People and processesChange ManagementHow do you create an appetite for risk?

How do you create an appetite for risk?

What can public sector organisations do to create an appetite for risk? Here’s what a couple of the panellists at the recent Civica Exchange event had to say on the topic.

For leaders of public sector organisations, risk is necessary. Continuing austerity and pressure on services means that transformation is a must – and a workplace without risk is a workplace stuck in a rut. Yet, for many employees, risk is something to be avoided – and it can make them feel uncomfortable.

With this in mind, what can public sector organisations do to create an appetite for risk? Here’s what a couple of the panellists at the recent Civica Exchange event had to say on the topic.

Caron Alexander, Director of Digital Shared Services for Northern Ireland Government: “I think we are actually all risk takers as we all get involved in transformation, albeit some people are less likely to take risks than others. The starting point is to understand the level of risk that you want to engage in and then break it down into manageable chunks.

“When it comes to developing a new service, for example, you’re empowering the people who work together to actually do something in a different way. If you work in bitesize chunks and small pieces of value creation, it’s easier to take bigger risks because you’re not going to fail big. Failing in small ways, quickly, allows you to learn and move on and helps to develop a culture of creativity and ‘comfortable’ risk taking.”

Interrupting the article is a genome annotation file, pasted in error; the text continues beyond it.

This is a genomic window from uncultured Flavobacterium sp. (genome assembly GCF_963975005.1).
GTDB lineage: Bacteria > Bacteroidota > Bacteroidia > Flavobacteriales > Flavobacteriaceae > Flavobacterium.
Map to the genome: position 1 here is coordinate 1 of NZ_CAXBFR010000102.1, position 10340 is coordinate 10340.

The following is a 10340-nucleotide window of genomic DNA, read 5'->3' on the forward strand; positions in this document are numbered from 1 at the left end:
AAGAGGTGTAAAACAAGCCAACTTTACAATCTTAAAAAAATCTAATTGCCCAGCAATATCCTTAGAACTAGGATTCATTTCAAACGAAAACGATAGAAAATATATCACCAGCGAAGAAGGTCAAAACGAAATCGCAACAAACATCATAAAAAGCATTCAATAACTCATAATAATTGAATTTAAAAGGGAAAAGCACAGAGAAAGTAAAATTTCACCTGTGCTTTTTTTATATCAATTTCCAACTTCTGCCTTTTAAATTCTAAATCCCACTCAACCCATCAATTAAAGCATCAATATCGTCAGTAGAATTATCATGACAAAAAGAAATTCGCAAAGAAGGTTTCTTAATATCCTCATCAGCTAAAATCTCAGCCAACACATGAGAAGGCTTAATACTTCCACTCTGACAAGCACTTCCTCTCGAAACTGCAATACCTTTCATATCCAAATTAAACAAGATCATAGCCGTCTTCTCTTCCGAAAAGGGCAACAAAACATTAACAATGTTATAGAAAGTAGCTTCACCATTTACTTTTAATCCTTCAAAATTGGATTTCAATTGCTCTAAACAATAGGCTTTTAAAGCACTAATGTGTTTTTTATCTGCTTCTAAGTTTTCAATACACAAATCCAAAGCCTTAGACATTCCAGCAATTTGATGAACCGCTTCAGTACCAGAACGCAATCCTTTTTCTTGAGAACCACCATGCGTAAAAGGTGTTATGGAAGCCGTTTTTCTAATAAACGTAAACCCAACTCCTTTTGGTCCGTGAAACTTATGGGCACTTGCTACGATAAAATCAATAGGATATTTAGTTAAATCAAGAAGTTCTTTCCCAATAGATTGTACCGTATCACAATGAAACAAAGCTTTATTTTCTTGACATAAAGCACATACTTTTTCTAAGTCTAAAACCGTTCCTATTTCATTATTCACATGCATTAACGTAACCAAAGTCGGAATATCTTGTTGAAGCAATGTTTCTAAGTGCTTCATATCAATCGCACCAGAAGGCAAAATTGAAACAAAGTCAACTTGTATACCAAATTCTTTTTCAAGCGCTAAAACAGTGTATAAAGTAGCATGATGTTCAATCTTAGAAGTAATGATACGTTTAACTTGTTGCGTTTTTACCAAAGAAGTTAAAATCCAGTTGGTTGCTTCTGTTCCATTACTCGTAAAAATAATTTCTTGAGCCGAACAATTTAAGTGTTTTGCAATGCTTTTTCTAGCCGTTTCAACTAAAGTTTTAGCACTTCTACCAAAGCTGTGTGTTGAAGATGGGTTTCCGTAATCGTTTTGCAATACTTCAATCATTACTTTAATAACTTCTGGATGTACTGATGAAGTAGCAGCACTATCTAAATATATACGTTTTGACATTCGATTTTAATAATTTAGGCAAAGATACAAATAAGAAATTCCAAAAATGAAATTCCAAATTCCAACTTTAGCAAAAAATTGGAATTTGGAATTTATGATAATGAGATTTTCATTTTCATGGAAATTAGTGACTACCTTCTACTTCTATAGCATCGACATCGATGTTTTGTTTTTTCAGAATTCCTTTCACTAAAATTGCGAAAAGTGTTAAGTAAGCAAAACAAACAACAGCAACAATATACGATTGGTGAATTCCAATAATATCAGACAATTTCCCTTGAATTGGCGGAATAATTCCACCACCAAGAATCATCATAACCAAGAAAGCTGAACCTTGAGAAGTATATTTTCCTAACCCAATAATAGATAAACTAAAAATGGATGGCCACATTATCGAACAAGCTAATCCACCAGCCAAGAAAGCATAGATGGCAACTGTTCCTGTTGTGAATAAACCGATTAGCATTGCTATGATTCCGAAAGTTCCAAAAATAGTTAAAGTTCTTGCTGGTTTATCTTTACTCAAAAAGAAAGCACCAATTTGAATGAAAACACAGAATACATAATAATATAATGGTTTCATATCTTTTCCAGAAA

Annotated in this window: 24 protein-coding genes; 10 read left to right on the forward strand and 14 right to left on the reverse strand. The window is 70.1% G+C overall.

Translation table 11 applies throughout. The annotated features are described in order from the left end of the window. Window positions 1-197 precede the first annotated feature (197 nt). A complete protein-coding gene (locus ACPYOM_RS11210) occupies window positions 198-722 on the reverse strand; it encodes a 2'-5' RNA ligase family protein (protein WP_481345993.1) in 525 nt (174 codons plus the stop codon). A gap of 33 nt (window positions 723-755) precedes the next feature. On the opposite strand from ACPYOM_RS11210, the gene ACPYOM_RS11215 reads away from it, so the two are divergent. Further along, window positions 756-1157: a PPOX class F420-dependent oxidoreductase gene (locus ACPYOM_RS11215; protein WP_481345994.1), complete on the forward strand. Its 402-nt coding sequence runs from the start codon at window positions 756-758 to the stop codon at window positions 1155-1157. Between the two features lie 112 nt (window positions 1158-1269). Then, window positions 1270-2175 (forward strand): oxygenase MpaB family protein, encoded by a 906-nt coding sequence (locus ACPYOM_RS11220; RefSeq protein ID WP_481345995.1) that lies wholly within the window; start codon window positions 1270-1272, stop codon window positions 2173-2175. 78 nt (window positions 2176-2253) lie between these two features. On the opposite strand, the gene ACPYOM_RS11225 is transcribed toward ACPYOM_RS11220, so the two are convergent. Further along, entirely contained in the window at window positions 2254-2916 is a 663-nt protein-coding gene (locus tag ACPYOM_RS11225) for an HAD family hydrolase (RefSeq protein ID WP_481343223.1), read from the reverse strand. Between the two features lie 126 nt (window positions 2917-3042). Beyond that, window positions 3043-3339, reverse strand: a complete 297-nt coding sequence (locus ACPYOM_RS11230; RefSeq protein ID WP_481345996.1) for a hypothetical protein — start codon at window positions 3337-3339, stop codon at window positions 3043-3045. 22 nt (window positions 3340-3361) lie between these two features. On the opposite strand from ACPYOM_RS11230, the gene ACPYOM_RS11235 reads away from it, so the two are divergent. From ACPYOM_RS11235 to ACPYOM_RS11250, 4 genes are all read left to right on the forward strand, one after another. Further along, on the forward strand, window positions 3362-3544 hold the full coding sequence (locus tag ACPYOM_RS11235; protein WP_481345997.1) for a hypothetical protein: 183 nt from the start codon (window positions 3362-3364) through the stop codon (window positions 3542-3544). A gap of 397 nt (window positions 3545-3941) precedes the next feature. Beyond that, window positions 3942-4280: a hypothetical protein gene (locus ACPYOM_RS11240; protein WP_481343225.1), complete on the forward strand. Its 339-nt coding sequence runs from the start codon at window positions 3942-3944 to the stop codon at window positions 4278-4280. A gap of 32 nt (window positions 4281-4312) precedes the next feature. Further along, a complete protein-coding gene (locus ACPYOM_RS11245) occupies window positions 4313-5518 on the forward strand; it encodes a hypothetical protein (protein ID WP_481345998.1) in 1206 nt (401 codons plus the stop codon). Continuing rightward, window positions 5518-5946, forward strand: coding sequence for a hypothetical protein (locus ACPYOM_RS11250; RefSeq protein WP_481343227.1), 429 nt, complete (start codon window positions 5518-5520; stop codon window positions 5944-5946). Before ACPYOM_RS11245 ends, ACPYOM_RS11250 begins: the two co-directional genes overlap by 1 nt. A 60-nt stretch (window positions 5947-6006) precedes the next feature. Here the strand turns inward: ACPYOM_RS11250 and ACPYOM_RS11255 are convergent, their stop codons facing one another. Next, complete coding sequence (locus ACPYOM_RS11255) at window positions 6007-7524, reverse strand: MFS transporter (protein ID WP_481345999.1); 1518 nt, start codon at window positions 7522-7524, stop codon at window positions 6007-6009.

Girish Solanki, Head of Digital Change, Leeds City Council: “Fundamentally, we don’t like taking risks at local government level and it’s a difficult thing to manage. So, what we do at Leeds is to try and work with the service and bring them with us on the journey. We help them to take small steps while also looking at case studies of how other people have already done it.

“It’s difficult to introduce wholesale change – there’s just not the appetite for that level of risk – despite us having to make change happen against the backdrop of budget cuts etc. so you have to be sensitive. It’s tough when we talk about robotics, AI and technology that is truly transformative. We know that it will change people’s roles. We know it will remove responsibilities. We’re looking at robotics for a large admin area that involves 10 people. How do you speak to these people, so they support your plans and remain engaged?

“Communication has to be spot on and you have to be clear about why you’re taking the steps you are, why you value them as employees and how they’ll be upskilled to ensure they benefit from the transformation too. This has to be repeated across an organisation wherever a process is being updated.

“In Leeds we’re also lucky to have the Smart Cities office where the University works with us on some joint objectives for the city – single health records, connectivity across the city and innovation, for example. This helps to as you can share resources and provide some external impetus. The message isn’t just coming from within Leeds City Council.”

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